25 September 2023

Diet study gives AIHW indigestion

Start the conversation

The Australian Institute of Health and Welfare (AIHW) has published a new report on the diet habits of Australians at different stages of their lives and has declared its findings “aren’t good!”

The AIHW’s report, Nutrition Across the Life Stages, maps out whether or not different age groups were meeting Australia’s food and nutrient recommendations.

Spokesperson for the AIHW, Claire Sparke said the Australian Dietary Guidelines encouraged people to consume the right types and amounts of food to support their energy and nutrient needs.

Ms Sparke said these consisted of a variety of foods from the five food groups (vegetables, fruit, grains, lean meat and alternatives, and dairy products and alternatives), while also limiting intake of foods containing saturated fat, added salt, added sugars and alcohol.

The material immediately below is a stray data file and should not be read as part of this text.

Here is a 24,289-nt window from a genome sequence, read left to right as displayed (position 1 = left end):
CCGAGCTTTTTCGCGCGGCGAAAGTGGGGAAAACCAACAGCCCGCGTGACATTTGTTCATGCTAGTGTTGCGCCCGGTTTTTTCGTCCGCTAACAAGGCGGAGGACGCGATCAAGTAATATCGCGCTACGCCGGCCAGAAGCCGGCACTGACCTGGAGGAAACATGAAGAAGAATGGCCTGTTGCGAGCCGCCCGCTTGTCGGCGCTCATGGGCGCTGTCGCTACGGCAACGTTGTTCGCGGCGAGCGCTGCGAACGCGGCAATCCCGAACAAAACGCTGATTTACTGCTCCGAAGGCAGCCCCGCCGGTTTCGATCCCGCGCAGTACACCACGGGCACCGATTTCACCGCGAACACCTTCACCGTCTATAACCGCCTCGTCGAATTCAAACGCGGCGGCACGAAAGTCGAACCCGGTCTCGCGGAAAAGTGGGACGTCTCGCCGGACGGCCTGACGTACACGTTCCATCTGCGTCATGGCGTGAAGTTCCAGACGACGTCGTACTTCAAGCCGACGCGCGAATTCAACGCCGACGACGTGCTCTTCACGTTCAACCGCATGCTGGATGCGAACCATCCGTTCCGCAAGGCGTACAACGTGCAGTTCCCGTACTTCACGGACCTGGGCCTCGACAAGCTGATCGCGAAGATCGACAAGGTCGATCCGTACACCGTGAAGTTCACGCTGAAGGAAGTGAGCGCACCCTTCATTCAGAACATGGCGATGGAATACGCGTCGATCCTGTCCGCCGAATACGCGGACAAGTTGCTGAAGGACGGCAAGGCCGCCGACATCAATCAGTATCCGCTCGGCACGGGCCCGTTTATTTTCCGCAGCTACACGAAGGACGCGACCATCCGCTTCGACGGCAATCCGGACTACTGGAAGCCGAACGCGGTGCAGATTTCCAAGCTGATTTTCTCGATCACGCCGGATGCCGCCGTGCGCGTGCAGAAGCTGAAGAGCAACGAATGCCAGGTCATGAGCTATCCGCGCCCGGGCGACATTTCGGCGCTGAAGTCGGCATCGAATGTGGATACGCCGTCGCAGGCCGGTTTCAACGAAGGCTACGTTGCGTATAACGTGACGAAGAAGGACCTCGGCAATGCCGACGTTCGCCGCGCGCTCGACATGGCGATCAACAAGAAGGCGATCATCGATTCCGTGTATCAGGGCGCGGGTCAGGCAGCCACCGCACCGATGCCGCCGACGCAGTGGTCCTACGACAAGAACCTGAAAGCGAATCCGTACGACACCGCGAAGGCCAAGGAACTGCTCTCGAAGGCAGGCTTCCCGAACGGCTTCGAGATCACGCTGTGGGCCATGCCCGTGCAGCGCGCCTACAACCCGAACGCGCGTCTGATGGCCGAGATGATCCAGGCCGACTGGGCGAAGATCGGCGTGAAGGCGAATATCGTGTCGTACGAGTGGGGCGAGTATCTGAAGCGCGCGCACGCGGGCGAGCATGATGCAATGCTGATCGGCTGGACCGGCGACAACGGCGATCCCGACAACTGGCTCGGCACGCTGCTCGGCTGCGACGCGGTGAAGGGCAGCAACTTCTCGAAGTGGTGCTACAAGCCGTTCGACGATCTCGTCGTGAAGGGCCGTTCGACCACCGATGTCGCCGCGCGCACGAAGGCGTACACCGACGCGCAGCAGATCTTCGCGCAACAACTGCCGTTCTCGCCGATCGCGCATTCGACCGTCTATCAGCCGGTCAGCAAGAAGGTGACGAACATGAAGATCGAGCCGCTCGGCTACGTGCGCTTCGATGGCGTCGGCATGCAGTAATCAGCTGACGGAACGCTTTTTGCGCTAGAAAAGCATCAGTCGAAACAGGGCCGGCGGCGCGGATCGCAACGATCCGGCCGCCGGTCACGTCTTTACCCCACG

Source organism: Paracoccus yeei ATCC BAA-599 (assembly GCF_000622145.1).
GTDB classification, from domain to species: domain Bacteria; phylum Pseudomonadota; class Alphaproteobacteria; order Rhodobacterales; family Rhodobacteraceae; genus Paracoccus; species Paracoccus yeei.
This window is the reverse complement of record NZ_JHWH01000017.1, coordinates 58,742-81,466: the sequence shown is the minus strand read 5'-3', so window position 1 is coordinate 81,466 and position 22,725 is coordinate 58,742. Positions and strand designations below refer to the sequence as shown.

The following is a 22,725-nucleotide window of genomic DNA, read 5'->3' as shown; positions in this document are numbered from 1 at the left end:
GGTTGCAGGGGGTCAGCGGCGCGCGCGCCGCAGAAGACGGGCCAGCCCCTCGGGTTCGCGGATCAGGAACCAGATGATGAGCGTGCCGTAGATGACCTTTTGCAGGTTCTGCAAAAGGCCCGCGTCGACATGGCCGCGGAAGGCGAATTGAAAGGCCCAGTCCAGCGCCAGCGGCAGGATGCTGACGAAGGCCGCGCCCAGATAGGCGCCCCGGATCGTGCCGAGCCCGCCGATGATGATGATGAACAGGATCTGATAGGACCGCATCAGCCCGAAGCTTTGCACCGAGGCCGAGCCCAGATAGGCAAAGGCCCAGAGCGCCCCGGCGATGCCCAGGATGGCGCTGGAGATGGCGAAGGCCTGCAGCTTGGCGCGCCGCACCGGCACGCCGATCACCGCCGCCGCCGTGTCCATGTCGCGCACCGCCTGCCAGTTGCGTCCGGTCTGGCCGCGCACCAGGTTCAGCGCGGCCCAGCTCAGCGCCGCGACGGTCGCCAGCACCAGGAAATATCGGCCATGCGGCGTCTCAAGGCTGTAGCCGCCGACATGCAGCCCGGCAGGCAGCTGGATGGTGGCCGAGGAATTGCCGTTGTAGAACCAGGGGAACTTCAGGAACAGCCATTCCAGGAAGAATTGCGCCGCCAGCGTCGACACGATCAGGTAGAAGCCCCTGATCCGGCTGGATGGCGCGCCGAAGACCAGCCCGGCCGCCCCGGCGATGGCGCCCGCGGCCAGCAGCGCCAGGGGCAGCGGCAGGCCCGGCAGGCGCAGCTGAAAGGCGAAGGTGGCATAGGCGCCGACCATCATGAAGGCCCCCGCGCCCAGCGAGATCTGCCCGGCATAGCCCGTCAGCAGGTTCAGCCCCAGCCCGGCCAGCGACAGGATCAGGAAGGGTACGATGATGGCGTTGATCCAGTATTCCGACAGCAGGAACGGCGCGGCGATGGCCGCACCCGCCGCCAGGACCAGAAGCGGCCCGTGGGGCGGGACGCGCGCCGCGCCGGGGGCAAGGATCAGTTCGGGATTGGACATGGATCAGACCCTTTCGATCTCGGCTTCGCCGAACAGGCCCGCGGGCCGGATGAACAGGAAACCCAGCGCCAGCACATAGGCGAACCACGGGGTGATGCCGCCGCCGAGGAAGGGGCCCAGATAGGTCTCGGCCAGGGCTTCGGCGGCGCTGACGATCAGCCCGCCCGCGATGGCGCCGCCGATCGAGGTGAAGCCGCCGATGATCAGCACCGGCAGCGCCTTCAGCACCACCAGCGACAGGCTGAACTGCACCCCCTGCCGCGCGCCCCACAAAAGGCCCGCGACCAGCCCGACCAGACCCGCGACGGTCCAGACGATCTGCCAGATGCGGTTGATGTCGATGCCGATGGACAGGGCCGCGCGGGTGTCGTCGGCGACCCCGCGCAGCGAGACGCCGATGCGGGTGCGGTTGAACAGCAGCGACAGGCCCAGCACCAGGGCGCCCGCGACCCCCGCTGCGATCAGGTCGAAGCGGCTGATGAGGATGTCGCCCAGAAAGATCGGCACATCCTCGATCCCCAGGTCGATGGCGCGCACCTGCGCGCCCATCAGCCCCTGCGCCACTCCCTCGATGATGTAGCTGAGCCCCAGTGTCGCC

“They also encourage breastfeeding when possible, and preparing and storing food safely,” Ms Sparke said.

“The report shows that across all stages of life, Australians generally do not eat enough food from the five food groups.”

She said that as an example, very few people ate enough vegetables. This was at its worst among children aged two-to-18, where 99 per cent did not eat enough vegetables.

“When looking at the average daily intake of foods for different age groups, only children aged two-to-eight meet the fruit recommendations,” Ms Sparke said.

“For grains, only males aged four-to-11, females aged nine-to-11 and females aged 71 and over met the recommendations.

“Toddlers aged two-to-three are the only group to meet the dairy recommendations.”

She said Australians were also consuming too much added sugars, saturated fat and sodium (salt), which is probably because about one-third of their energy intake comes from discretionary food.

She said discretionary foods were foods and drinks that were not necessary to provide the nutrients needed and included items such as cakes, biscuits, confectionary, pastries, potato chips, soft drinks and alcoholic drinks.

The 127-page AIHW Report can be accessed at this PS News link.

Start the conversation

Be among the first to get all the Public Sector and Defence news and views that matter.

Subscribe now and receive the latest news, delivered free to your inbox.

By submitting your email address you are agreeing to Region Group's terms and conditions and privacy policy.